Nancy Spero: Dancers & Goddesses
Frith Street Gallery is pleased to present Dancers & Goddesses, the gallery’s first exhibition representing the Estate of Nancy Spero (1926–2009).
Focussing on a particularly productive time for the artist, 1984–96, Dancers & Goddesses shows the dynamic range of Spero’s ‘pantheon’ of figures, including athletes, mourners, dancers and goddesses.
After spending the early 1960s in Paris, where she made her series of Paris Black Paintings, Spero returned to New York in 1964 amid the unrest of the Vietnam War. Rejecting paint-on-canvas as ‘too heroic’, Spero devoted the rest of her life to working on paper, starting with the War Series (1966–70), paintings that confronted American aggression in Vietnam. She then worked on the Artaud Paintings (1969–70) and Codex Artaud (1971–72), tapping into the rage of the French poet Antonin Artaud (1896–1948) by integrating snippets of his poetry into her work. Notes in Time (1979), now in MoMA’s collection, marked one of the last works where she used language as a core medium. In the 1980s, she believed that the images could provide her with a hieroglyphic language, and she developed her own lexicon of ‘woman as protagonist and hero’: about 400 images of women, drawn from across art history, media and mythology, which she used and reused over the next three decades. With her cast of women from all walks of life, Spero wanted to reverse the tradition of portraying men as heroes: ‘I articulate women’s situation and actions from repressed, victimized states to buoyant, self-confident stances.’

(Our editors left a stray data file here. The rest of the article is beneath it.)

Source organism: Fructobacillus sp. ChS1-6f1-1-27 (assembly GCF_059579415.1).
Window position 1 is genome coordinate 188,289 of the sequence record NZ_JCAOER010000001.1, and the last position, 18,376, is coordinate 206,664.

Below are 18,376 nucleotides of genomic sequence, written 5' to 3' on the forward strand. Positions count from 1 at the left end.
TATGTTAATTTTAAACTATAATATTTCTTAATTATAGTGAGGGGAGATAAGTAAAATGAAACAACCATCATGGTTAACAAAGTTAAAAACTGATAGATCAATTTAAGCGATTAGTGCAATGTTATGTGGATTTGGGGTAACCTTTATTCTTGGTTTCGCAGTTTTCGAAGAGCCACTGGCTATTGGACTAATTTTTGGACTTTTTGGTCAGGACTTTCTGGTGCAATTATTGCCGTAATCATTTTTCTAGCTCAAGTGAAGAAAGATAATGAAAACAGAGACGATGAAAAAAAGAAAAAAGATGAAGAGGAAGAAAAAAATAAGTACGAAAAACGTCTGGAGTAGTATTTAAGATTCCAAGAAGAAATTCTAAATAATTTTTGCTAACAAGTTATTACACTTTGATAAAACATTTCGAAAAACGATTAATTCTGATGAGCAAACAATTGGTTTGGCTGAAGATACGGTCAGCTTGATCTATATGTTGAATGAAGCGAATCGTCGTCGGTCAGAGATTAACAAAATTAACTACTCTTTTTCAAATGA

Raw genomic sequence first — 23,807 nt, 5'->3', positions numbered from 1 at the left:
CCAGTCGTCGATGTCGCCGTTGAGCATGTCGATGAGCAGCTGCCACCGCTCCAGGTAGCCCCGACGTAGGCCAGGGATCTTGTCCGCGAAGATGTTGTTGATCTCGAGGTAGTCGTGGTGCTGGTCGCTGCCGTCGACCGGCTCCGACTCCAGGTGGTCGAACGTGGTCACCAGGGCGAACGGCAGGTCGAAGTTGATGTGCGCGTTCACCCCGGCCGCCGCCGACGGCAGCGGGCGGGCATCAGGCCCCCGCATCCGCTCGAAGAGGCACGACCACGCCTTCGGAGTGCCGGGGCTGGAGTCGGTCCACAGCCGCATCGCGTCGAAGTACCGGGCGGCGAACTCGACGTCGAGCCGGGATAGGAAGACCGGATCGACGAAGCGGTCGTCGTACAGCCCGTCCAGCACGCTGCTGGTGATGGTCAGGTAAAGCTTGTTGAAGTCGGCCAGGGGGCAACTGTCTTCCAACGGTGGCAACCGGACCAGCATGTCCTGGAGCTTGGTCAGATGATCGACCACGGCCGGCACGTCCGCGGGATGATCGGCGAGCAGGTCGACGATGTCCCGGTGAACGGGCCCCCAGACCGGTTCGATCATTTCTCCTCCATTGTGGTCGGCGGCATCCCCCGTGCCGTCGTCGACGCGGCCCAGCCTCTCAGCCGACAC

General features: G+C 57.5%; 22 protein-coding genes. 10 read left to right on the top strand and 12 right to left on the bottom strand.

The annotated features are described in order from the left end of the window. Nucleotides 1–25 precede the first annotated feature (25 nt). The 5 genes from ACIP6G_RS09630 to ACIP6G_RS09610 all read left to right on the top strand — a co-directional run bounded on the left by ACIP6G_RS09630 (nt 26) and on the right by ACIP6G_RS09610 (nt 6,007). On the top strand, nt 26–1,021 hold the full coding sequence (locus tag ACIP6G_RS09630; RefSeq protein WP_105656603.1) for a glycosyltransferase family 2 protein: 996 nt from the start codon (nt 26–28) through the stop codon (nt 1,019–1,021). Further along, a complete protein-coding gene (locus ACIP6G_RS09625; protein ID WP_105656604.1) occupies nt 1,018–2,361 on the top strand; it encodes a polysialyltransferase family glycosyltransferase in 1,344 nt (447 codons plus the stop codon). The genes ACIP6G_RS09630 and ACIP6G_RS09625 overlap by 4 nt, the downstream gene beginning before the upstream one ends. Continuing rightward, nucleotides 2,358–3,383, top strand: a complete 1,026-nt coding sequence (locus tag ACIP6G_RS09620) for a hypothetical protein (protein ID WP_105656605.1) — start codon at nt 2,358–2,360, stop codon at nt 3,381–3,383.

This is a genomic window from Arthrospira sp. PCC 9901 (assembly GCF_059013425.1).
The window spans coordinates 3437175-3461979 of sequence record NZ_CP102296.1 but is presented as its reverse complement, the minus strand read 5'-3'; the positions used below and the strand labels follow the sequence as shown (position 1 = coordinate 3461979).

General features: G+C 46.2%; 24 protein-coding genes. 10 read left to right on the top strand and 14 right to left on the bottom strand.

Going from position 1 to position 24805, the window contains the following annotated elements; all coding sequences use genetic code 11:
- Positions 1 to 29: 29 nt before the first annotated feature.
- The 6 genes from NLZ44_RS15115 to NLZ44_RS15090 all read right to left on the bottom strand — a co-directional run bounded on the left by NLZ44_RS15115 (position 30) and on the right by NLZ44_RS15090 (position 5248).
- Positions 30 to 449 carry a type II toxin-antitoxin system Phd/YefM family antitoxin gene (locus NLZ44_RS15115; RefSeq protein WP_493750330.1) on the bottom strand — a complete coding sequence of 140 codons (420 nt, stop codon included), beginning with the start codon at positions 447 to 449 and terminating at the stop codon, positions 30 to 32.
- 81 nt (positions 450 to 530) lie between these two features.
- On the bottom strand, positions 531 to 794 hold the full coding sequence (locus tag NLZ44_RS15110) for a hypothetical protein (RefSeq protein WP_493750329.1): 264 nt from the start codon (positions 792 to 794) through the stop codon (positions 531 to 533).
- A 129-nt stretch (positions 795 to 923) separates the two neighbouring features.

In Goddess and Dancing Figures (1985) a group of orange and ochre dancers, images derived from prehistoric paintings, appear in the same picture as a ‘goddess’ who could be from the present-day. ‘I combine in one work’, wrote the artist in 1985, ‘figures derived from various cultures whose extremely diverse and often disproportionate body sizes and types coexist in simultaneous time.’ The two-part work Picasso and Fredericks’ of Hollywood (1990) typifies Spero’s description of this method. A lingerie-clad woman from a Frederick’s of Hollywood ad, a Mexican figurine depicting a birth, and a woman’s body given a Cubist treatment by Picasso, among others, all occupy the same space. Each of these figures are deployed more than once, in colours that shift in tone from celebratory to absurd, even satirical. In Athena and Chorus (1995), the central figure of Athena, a goddess associated with wisdom, war and the arts, stands against the background of a grid dominated by shades of red. The chorus appears in the form of disembodied heads, with their long tongues extended, possibly singing her praises, or warding off evil. Spero developed the image of the head with the extended tongue while making the Codex Artaud and reused it frequently in her work. The background, a vivid, multi-coloured grid, conveys a forceful intensity, and may in part allude to the tenets of Greenbergian modernism, subverted here by Spero with the presence of an ancient goddess.